How It Works

How do turboprop engines work?

Dive inside the propulsion system that gets low-speed aircraft off the ground.

Anormal jet engine (often called a turbojet) uses fan blades in order to compress air pulled in at the front, and then adds fuel and ignites it. Some of the exhaust energy is used to keep the compressor fan turning, but most of it is expelled at the rear to produce thrust.

A turboprop engine turns this on its head; almost all of the energy is harnessed to turn the propeller shaft at the front, and only about ten per cent of the thrust comes from the exhaust gas. The propellers are much larger than the diameter of the jet engine, so most of the air they push flows past, rather than through it.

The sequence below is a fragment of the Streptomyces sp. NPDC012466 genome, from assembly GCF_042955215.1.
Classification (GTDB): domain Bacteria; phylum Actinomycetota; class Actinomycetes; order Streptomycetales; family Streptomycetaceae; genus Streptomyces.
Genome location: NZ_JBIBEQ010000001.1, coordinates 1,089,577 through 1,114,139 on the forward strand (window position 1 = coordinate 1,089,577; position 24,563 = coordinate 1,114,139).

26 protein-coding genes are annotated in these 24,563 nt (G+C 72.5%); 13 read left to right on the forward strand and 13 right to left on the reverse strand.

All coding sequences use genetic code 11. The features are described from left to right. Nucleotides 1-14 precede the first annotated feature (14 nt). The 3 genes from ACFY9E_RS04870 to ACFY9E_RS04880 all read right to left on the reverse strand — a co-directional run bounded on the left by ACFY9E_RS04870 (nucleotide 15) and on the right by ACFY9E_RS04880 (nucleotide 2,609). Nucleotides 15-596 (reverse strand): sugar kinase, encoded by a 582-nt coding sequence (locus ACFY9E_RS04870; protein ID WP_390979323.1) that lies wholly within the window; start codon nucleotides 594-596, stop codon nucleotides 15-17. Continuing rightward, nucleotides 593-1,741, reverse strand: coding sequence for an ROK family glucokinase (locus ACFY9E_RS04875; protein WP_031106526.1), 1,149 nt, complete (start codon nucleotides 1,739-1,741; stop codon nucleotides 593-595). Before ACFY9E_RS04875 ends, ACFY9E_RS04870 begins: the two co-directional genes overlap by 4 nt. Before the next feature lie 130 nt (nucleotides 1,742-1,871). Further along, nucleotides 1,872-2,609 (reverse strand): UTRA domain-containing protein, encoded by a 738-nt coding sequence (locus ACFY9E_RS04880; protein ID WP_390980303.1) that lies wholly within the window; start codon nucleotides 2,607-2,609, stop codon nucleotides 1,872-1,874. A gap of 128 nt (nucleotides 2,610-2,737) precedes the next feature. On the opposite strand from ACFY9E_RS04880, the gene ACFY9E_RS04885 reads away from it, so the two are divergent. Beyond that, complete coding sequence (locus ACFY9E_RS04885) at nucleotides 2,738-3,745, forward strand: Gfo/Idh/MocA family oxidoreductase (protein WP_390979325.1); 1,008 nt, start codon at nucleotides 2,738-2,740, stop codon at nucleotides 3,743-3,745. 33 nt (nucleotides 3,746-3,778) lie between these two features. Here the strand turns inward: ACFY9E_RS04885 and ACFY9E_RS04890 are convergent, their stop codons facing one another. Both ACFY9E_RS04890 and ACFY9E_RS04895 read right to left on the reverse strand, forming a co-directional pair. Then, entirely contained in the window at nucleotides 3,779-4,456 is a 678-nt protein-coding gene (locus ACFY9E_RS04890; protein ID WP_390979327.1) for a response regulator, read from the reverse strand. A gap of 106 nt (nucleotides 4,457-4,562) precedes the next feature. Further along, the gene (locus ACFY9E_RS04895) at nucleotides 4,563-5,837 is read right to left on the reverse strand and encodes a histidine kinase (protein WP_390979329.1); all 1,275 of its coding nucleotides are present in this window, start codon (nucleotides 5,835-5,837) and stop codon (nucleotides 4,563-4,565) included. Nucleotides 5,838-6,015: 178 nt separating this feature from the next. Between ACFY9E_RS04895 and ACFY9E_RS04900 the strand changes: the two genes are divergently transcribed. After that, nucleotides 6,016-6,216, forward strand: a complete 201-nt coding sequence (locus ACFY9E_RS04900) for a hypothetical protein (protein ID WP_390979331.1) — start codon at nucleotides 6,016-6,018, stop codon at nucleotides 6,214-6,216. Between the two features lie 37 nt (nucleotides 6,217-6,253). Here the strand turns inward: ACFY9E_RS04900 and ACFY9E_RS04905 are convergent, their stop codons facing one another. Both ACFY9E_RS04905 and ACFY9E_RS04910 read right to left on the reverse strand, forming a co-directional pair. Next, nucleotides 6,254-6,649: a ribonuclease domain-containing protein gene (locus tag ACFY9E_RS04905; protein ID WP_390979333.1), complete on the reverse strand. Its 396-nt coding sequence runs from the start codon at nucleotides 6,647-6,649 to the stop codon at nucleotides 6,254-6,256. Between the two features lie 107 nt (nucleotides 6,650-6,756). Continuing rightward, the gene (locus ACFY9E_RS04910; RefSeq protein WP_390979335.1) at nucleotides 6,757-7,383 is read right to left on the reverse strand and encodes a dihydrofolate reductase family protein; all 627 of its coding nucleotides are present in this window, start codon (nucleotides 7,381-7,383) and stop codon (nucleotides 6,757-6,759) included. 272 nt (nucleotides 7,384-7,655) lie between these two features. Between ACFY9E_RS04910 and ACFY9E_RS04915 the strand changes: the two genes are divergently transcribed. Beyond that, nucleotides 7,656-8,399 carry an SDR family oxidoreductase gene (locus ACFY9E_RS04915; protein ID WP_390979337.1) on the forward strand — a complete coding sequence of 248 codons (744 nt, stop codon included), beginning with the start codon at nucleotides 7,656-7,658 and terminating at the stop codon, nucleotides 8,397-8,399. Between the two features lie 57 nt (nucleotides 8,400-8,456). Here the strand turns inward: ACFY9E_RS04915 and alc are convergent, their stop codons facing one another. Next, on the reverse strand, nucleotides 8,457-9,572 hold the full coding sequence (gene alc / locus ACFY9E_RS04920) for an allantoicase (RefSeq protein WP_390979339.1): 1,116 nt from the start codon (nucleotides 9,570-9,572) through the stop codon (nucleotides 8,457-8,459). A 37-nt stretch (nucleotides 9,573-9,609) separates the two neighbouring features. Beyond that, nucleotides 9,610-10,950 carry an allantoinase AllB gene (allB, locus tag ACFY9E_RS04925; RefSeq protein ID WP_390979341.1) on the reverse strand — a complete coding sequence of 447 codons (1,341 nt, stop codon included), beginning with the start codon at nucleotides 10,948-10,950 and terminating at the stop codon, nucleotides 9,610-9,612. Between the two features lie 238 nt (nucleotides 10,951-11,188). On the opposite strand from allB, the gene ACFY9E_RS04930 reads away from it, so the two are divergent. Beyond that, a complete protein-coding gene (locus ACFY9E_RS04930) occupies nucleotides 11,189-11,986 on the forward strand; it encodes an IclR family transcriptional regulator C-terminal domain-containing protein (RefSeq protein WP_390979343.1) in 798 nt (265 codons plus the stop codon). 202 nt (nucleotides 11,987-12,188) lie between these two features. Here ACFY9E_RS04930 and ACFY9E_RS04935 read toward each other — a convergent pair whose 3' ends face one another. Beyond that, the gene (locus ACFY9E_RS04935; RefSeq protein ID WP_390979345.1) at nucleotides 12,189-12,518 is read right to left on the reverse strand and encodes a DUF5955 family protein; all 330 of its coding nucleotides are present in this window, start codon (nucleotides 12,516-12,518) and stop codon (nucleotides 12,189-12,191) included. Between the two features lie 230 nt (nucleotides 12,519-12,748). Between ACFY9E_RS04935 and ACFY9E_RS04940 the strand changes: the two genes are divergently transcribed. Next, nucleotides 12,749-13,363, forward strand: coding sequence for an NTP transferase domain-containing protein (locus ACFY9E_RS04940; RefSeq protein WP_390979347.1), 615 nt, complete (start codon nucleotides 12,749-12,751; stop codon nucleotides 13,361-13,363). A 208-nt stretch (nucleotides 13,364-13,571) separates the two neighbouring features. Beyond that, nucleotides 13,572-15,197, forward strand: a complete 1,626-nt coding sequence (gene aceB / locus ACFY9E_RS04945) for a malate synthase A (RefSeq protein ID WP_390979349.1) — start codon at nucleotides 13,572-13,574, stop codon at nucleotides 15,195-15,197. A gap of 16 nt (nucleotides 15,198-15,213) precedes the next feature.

This is more efficient at lower speeds, because the engine only adds fuel to the small proportion of the airflow that generates thrust.

Turboprops are slower than jet engines but cheaper to run. They are mostly used in short-hop commuter planes. A helicopter engine is also a kind of turboprop (called a turboshaft) where the rotor blades are driven through a more complicated transmission system.


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